KENWOOD — Blues legend Muddy Waters’ former South Side home is on its way to becoming a Chicago landmark, an honor that would protect the home from demolition as its owner prepares to open a museum on the site.
The Commission on Chicago Landmarks on Thursday unanimously approved preliminary landmark status for the home at 4339 S. Lake Park Ave. in Kenwood. The commission will consider a final recommendation this summer. It would then go to City Council for a vote.
If designated a landmark, the home would be protected from demolition and its exterior could not be significantly changed.
“This uniquely significant structure was an epicenter of Chicago’s contributions to modern blues,” Mayor Lori Lightfoot said in a statement. The home served “as Muddy Waters’ home for nearly two decades … providing temporary lodging and rehearsal space for countless household names that defined the art form.”
Waters, whose birth name was McKinley Morganfield, moved to Chicago from Mississippi in 1943. He bought and moved into the Lake Park Avenue home in 1954 and lived there until 1973.
Waters and his family lived on the first floor, while Chuck Berry, Howlin’ Wolf and Otis Spann were among the tenants and visitors in the home’s second-floor apartments, according to a landmarks commission report. The basement served as a practice room for Waters and local musicians.
During Waters’ 19 years as a North Kenwood resident, he recorded Chicago blues classics “Hoochie Coochie Man,” “Mannish Boy” and other hit songs.
Alongside other Black performers who moved north during the Great Migration, Waters’ music helped establish Chicago as the hub for a modern, electric take on Delta blues. The city’s blues scene had a major influence on the development of rock ‘n’ roll.
“This house is an important part of that story and needs to be treated as such,” Ald. Sophia King (4th) said. “To have somebody like Muddy Waters who really put the blues and rock and roll on the stage, not just here in Chicago but across the country and the world … [landmarking the home] is a no-brainer for me.”
Waters’ home has been a part of the North Kenwood landmark district since 1993, so an individual designation would acknowledge how “special and unique” the home and its owner were to the community, planning department spokesperson Peter Strazzabosco said.
Waters’ great-granddaughter, Chandra Cooper, who owns the home and supports the landmark push, intends to open the MOJO Museum there in the musician’s honor. Cooper attended Thursday’s commission meeting with her mother, Amelia, who was raised in the home.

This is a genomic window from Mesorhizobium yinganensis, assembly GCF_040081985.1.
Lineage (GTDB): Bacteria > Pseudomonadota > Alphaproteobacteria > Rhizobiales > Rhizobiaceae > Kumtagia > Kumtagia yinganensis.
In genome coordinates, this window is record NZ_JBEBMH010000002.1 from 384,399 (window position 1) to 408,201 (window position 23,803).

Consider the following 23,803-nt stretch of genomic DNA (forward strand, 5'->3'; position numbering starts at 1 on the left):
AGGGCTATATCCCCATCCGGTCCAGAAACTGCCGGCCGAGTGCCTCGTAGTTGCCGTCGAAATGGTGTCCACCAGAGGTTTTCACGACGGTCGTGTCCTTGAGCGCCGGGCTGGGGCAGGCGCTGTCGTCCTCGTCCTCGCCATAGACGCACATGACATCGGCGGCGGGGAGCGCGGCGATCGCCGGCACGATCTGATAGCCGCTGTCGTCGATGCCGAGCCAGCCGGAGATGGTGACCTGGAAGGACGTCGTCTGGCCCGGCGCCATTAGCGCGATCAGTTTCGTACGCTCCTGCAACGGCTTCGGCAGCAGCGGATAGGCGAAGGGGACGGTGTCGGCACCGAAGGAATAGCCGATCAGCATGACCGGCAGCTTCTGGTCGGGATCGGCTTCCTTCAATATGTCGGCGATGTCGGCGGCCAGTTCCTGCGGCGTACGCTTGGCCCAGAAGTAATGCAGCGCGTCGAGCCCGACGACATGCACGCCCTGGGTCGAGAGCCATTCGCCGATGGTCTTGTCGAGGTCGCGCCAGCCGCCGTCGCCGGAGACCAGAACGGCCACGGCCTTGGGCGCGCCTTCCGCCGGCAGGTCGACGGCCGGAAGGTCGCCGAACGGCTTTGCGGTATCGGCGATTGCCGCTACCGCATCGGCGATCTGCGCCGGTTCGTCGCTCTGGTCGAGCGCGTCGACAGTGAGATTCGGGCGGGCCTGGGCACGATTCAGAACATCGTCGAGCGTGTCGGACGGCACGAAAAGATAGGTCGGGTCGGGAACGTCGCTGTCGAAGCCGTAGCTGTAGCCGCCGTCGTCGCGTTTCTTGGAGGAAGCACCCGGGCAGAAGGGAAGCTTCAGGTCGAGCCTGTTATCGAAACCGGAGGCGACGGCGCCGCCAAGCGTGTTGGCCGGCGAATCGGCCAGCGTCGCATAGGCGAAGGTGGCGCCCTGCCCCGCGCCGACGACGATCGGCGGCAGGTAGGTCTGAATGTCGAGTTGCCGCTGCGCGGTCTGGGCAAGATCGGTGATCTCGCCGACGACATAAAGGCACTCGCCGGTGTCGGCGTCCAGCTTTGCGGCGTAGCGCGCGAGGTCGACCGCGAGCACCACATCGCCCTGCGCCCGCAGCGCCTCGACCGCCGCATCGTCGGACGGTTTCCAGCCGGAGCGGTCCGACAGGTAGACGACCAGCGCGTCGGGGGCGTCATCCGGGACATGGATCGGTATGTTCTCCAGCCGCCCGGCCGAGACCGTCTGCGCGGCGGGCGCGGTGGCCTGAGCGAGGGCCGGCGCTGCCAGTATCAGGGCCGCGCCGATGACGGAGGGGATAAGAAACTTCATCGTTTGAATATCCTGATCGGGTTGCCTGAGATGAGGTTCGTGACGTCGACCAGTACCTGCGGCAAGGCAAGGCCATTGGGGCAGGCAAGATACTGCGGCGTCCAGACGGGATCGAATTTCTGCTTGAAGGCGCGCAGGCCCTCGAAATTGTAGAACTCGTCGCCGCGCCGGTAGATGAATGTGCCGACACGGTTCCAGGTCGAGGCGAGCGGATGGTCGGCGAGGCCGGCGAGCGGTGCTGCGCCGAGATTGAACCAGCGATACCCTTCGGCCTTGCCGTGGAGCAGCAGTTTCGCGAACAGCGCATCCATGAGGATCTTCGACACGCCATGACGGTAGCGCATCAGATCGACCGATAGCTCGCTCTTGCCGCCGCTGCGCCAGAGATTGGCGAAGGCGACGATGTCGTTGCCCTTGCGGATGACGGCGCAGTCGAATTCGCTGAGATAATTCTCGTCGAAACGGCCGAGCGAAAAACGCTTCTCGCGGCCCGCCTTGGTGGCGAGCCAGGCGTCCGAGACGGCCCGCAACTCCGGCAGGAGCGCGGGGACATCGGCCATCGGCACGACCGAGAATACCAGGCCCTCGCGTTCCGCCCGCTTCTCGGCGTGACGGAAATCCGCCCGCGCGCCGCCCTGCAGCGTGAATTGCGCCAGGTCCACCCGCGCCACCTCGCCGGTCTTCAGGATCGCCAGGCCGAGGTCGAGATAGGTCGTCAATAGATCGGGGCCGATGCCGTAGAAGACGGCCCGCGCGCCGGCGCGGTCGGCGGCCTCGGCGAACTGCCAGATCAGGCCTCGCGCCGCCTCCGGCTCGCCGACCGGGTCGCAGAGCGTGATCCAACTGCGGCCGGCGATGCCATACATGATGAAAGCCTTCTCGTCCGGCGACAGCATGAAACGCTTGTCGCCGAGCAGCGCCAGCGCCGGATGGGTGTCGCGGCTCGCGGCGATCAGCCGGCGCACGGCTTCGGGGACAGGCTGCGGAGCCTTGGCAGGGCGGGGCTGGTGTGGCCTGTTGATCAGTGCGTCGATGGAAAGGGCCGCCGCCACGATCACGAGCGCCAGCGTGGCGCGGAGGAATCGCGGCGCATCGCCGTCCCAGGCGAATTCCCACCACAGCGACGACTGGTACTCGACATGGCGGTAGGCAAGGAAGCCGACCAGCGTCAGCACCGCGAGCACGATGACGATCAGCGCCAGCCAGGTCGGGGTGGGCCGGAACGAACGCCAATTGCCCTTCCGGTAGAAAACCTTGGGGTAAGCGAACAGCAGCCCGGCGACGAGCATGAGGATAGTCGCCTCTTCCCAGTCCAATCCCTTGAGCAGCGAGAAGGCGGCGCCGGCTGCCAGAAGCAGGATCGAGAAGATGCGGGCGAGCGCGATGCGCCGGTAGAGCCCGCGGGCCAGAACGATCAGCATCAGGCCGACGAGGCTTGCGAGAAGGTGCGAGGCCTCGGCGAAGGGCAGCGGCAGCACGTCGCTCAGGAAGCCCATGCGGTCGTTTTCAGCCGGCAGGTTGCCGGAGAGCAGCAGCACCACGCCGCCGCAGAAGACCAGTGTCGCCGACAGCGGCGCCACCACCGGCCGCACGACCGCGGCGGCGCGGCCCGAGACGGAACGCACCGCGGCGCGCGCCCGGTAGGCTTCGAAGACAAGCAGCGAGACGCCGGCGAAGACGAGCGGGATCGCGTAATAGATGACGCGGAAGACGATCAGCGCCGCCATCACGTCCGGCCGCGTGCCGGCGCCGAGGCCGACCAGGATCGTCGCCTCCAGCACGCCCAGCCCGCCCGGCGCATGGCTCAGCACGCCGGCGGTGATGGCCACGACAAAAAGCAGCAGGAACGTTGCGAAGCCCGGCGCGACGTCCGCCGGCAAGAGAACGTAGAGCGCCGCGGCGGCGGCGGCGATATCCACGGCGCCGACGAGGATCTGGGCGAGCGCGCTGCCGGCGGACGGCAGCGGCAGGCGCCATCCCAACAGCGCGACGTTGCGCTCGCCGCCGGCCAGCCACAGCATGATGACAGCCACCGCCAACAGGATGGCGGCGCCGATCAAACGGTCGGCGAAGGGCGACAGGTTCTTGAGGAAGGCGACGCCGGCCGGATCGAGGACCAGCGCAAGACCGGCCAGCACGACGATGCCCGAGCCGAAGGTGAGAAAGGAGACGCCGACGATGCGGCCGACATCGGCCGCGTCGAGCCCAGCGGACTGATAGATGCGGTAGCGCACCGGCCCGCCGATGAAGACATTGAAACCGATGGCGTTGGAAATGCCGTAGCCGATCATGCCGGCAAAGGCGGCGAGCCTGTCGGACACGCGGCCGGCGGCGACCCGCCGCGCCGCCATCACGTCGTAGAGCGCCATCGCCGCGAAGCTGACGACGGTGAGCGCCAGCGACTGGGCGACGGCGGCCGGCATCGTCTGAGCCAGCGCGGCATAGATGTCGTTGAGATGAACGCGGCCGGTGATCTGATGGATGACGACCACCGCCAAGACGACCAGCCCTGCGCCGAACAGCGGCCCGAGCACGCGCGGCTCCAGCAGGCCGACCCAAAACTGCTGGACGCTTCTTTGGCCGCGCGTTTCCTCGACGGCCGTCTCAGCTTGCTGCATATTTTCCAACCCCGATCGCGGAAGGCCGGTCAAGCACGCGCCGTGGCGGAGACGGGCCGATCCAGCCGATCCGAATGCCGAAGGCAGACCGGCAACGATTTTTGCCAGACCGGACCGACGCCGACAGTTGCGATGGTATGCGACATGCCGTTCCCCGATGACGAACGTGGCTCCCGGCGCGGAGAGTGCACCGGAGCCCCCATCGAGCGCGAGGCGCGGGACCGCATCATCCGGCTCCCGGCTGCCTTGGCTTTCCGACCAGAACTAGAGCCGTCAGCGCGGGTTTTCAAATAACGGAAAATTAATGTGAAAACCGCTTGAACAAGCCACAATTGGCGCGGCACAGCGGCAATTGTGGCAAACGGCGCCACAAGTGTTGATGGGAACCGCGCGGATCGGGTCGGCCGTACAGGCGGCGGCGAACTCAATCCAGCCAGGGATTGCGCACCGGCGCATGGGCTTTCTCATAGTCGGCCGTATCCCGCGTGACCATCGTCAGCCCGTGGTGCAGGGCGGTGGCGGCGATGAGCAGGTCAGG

Plans include displays of Waters’ memorabilia in a first-floor museum space and a revived space for jam sessions and a recording studio in the basement. A community garden will fill a vacant lot next to the home.
“We believe it is essential — culturally and for the legacy of African American history — that this home is designated a city of Chicago landmark,” Chandra Cooper said.
Following some “confusion” about King’s support for the landmark designation, she spoke directly with Cooper, and the two are in agreement that the home should be protected, King said.
“I support landmarking the Muddy Waters house,” King said. “I think it would continue to elevate him in the way that he needs to be elevated in our city.”
The alderman withdrew the proposal in March, criticizing a “highly coordinated campaign” against it and vowing to discuss the issue further with the community.
King will host a community meeting on landmarking the home 5 p.m. Monday. Click here to register.
Renovations to Waters’ former home have been boosted by a $50,000 grant from the National Trust for Historic Preservation and $2,500 in matching funds from Landmarks Illinois.
Chicago landmarks commissioners praised Cooper and her family — as well as the ongoing restoration of the Emmett Till and Mamie Till-Mobley home in Woodlawn — for preserving Black history and culture.
“Oftentimes, our history does get erased,” commissioner Tiara Hughes said. “It means a lot to me that these modest structures are being saved and shared, so that we can educate and continue to pass our stories down.”
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